1

I brewed the stout of my dreams back on Monday the 7th of August. It's a 9.5% imperial which hits all my buttons. I then bottled it on the 24th of August, adding the appropriate amount of sugar to the priming vessel before filling the bottles.

Unfortunately it transpired that I made the sugar paste too thick, and as I got to the last few bottles I could see way too much sugar sitting on the bottom of the vessel, meaning it hadn't made its way into the bottles! Pushed for time I had to cut my losses and see what happened.

Here we are now on the 12th of September, and despite being held at 18 degrees c, the carb level on the stout of my dreams is miserable. I want to save this batch, and I'm considering one of three options:

  1. Open the bottle, add brewing sugar, recap the bottle, move on to the next bottle.

  2. Open the bottle, add a mixture of brewing sugar and yeast cake, recap the bottle, move on to the next bottle.

  3. Open the bottle, add a mixture of high krausen yeast starter and sugar, recap the bottle, move on to the next bottle.

What would you do, and why?

2

I would do #1

Because, if you used sufficient and healthy yeast during fermentation, there is no need to add more. I would try one bottle and if one week later the result is satisfactory, then I would do the rest of the batch (if not then adjust the sugar quantity). Make the sure to store at ideal temperature for bottle conditioning.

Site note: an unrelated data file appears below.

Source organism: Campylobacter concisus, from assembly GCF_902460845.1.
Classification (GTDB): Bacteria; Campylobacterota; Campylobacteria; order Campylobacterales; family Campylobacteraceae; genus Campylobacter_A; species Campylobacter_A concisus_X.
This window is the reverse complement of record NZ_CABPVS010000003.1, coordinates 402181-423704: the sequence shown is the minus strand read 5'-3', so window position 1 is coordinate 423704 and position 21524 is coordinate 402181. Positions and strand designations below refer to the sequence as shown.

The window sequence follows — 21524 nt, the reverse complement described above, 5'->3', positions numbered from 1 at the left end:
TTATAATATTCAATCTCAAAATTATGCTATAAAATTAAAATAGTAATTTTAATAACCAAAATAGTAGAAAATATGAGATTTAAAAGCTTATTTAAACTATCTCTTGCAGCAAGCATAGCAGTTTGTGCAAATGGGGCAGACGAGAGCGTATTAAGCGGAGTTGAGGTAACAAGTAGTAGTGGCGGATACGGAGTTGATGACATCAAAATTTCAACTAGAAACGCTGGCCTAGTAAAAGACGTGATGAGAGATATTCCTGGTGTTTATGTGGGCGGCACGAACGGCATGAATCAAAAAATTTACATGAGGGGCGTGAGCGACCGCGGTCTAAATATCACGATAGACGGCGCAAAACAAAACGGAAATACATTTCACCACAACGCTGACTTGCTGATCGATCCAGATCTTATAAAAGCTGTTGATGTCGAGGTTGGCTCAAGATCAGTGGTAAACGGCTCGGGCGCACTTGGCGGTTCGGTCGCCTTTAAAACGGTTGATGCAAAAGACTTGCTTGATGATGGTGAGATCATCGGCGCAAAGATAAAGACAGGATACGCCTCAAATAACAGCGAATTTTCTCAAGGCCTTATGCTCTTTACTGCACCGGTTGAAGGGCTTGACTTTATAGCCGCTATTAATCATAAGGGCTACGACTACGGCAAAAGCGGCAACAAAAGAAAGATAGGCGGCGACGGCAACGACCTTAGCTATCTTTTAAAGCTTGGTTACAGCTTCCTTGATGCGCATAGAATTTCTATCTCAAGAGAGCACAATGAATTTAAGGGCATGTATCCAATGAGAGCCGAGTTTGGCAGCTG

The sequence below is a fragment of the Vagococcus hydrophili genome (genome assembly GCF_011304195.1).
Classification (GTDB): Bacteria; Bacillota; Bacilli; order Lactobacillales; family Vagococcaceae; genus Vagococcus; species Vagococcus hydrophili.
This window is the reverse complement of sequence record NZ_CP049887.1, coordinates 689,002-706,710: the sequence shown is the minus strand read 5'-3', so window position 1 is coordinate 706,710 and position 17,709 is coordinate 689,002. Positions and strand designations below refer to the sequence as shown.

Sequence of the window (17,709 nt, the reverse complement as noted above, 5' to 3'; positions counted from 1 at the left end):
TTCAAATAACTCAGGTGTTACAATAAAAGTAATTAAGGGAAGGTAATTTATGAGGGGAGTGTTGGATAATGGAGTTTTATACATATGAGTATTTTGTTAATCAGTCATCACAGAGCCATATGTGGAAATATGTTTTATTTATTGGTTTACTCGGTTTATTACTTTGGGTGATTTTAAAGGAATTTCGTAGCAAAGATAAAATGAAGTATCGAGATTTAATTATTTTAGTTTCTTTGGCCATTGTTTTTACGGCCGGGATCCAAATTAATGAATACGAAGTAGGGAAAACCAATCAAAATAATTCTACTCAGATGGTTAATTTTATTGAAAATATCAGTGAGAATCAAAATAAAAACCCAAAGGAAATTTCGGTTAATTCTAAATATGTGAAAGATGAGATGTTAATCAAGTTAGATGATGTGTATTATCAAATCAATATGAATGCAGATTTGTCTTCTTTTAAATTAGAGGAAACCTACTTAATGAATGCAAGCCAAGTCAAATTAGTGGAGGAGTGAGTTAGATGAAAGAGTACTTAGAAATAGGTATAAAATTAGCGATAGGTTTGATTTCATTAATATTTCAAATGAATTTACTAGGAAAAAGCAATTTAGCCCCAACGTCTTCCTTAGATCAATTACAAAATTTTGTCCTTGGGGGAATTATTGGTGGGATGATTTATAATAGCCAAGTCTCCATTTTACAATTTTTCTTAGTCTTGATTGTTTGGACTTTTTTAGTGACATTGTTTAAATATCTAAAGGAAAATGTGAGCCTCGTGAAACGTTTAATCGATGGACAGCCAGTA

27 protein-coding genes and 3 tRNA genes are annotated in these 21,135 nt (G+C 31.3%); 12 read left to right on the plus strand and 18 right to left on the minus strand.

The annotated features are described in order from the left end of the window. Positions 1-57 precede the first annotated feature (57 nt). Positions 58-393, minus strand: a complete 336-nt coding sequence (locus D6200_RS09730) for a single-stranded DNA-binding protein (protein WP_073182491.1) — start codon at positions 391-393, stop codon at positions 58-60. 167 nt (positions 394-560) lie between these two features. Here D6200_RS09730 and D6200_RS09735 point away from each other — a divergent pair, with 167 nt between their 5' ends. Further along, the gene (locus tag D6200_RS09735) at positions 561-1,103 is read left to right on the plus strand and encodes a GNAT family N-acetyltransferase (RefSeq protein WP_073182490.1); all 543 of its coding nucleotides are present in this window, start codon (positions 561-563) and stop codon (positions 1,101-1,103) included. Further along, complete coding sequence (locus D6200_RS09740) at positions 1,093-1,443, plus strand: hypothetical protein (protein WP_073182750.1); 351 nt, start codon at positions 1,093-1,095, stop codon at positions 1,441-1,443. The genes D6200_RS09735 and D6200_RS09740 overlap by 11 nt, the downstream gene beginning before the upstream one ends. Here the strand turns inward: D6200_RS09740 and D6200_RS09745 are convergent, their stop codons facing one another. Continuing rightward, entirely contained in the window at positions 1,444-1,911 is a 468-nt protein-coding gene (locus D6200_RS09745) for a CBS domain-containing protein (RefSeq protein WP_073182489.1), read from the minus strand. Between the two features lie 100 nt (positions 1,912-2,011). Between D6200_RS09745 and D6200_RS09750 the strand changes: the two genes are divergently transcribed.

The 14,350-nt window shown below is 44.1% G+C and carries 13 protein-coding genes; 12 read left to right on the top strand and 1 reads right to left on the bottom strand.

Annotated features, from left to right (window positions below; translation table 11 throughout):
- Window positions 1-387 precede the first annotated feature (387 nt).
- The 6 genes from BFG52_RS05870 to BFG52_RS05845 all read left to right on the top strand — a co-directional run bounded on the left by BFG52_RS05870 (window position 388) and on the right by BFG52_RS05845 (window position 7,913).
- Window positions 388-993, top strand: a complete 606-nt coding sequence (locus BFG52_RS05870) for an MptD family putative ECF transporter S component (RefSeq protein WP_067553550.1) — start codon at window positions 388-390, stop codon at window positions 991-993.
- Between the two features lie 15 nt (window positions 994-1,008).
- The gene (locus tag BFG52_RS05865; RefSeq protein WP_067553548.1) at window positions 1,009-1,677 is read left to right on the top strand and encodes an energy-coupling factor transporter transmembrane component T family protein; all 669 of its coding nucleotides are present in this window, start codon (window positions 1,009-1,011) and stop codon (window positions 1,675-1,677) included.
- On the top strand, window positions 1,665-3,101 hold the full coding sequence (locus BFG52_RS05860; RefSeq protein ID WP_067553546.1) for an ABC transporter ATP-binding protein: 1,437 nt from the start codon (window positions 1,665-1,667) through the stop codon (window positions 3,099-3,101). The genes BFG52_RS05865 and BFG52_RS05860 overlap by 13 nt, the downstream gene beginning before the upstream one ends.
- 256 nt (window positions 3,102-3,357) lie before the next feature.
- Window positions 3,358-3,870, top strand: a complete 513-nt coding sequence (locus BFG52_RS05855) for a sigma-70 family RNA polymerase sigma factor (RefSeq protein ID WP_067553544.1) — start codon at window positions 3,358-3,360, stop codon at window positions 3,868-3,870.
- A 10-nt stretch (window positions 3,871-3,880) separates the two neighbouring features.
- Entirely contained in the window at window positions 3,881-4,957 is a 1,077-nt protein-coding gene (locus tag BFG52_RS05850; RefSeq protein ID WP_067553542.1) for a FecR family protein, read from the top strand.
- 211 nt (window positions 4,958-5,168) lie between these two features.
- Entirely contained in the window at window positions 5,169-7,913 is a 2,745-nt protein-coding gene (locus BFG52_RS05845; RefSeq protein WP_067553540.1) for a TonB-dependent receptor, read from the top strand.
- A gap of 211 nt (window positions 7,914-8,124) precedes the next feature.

I would add more yeast only if the yeast used was old (one year or more) and less effective.

Note: make sure the yeast you used can handle 10% ABV, otherwise add some that will.

| improve this answer | |
  • 1
    Ditto to the above, plus 2 extra notes: 1. Don't add dry sugar, but make a syrup, otherwise sugar will form bubbling centers and you'll get a gusher. 2. it seems that the beer spent only 17 days in the fermenter. My experience shows that for an imperial stout it's not enough even with huge yeast starters, so it is possible that if you leave it to age for another 6 months, yeast will slowly ferment residual sugars and you'll get proper carbonation level. – Roman Sep 13 '17 at 4:47
  • One probably wont get a "gusher" adding granules of sugar to an uncarbonated beer. That usually only happens with higher carbonated beers. I do agree that leaving the beer in the bottle to age is a good course of action. However the best course of action IMHO is to add the sugar in solution to the brew before bottling. Adding syrup might not be useful as there may be no space in the bottle for enough syrup. YMMV – barking.pete Sep 13 '17 at 12:35
  • @barking.pete agree: my protocol is always adding syrup, not dry sugar, at bottling time. I wrote about "gusher" thing because it's what I experienced with a beer that didn't seem carbonated to me, but apparently was. A usual 0.5 bottle still has a neck space of approx 15 ml after bottling, which is enough to put some extra 5g of sugar in the form of syrup. – Roman Sep 14 '17 at 3:09

Your Answer

By clicking “Post Your Answer”, you agree to our terms of service, privacy policy and cookie policy

Not the answer you're looking for? Browse other questions tagged or ask your own question.